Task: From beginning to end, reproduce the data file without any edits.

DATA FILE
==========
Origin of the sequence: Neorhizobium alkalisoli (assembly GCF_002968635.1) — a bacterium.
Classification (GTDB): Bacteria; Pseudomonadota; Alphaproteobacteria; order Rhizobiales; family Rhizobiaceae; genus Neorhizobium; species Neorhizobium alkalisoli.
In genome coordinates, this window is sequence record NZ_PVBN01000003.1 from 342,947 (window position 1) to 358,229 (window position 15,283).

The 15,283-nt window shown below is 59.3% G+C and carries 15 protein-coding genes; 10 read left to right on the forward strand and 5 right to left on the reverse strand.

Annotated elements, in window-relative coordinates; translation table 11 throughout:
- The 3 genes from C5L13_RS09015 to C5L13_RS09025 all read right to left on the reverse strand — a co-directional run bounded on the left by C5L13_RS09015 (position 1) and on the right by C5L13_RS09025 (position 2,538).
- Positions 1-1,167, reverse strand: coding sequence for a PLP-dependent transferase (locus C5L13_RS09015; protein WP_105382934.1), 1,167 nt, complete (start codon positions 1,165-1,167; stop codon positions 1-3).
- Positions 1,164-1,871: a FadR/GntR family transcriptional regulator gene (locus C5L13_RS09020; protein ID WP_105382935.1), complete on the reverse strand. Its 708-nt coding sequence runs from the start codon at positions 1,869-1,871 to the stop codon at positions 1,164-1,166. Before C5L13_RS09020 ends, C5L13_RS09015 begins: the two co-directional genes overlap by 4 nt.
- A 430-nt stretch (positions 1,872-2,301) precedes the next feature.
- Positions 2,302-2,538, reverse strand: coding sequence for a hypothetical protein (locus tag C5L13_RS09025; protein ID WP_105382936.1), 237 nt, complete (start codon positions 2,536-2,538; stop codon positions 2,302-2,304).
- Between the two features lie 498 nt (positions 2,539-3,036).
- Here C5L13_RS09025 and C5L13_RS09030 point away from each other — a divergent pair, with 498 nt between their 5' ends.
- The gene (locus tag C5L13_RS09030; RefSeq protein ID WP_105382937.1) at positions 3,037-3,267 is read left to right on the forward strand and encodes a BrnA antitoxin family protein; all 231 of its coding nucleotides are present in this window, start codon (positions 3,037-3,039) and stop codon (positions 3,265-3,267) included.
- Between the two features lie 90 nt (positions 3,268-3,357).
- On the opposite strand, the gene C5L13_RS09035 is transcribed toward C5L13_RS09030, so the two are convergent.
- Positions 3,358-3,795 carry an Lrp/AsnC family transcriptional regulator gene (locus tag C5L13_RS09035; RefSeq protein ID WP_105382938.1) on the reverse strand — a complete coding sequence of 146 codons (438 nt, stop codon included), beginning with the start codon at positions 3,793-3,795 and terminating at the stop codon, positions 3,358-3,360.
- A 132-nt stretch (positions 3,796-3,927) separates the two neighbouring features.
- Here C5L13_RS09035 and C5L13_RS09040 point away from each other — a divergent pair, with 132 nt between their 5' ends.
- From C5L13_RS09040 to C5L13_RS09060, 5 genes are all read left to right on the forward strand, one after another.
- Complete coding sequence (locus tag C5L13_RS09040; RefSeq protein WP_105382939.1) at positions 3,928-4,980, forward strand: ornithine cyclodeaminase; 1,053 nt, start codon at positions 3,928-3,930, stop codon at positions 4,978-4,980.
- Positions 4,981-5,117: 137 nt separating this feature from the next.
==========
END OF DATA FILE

Origin of the sequence: Neorhizobium alkalisoli (assembly GCF_002968635.1) — a bacterium.
Classification (GTDB): Bacteria; Pseudomonadota; Alphaproteobacteria; order Rhizobiales; family Rhizobiaceae; genus Neorhizobium; species Neorhizobium alkalisoli.
In genome coordinates, this window is sequence record NZ_PVBN01000003.1 from 342,947 (window position 1) to 358,229 (window position 15,283).

The 15,283-nt window shown below is 59.3% G+C and carries 15 protein-coding genes; 10 read left to right on the forward strand and 5 right to left on the reverse strand.

Annotated elements, in window-relative coordinates; translation table 11 throughout:
- The 3 genes from C5L13_RS09015 to C5L13_RS09025 all read right to left on the reverse strand — a co-directional run bounded on the left by C5L13_RS09015 (position 1) and on the right by C5L13_RS09025 (position 2,538).
- Positions 1-1,167, reverse strand: coding sequence for a PLP-dependent transferase (locus C5L13_RS09015; protein WP_105382934.1), 1,167 nt, complete (start codon positions 1,165-1,167; stop codon positions 1-3).
- Positions 1,164-1,871: a FadR/GntR family transcriptional regulator gene (locus C5L13_RS09020; protein ID WP_105382935.1), complete on the reverse strand. Its 708-nt coding sequence runs from the start codon at positions 1,869-1,871 to the stop codon at positions 1,164-1,166. Before C5L13_RS09020 ends, C5L13_RS09015 begins: the two co-directional genes overlap by 4 nt.
- A 430-nt stretch (positions 1,872-2,301) precedes the next feature.
- Positions 2,302-2,538, reverse strand: coding sequence for a hypothetical protein (locus tag C5L13_RS09025; protein ID WP_105382936.1), 237 nt, complete (start codon positions 2,536-2,538; stop codon positions 2,302-2,304).
- Between the two features lie 498 nt (positions 2,539-3,036).
- Here C5L13_RS09025 and C5L13_RS09030 point away from each other — a divergent pair, with 498 nt between their 5' ends.
- The gene (locus tag C5L13_RS09030; RefSeq protein ID WP_105382937.1) at positions 3,037-3,267 is read left to right on the forward strand and encodes a BrnA antitoxin family protein; all 231 of its coding nucleotides are present in this window, start codon (positions 3,037-3,039) and stop codon (positions 3,265-3,267) included.
- Between the two features lie 90 nt (positions 3,268-3,357).
- On the opposite strand, the gene C5L13_RS09035 is transcribed toward C5L13_RS09030, so the two are convergent.
- Positions 3,358-3,795 carry an Lrp/AsnC family transcriptional regulator gene (locus tag C5L13_RS09035; RefSeq protein ID WP_105382938.1) on the reverse strand — a complete coding sequence of 146 codons (438 nt, stop codon included), beginning with the start codon at positions 3,793-3,795 and terminating at the stop codon, positions 3,358-3,360.
- A 132-nt stretch (positions 3,796-3,927) separates the two neighbouring features.
- Here C5L13_RS09035 and C5L13_RS09040 point away from each other — a divergent pair, with 132 nt between their 5' ends.
- From C5L13_RS09040 to C5L13_RS09060, 5 genes are all read left to right on the forward strand, one after another.
- Complete coding sequence (locus tag C5L13_RS09040; RefSeq protein WP_105382939.1) at positions 3,928-4,980, forward strand: ornithine cyclodeaminase; 1,053 nt, start codon at positions 3,928-3,930, stop codon at positions 4,978-4,980.
- Positions 4,981-5,117: 137 nt separating this feature from the next.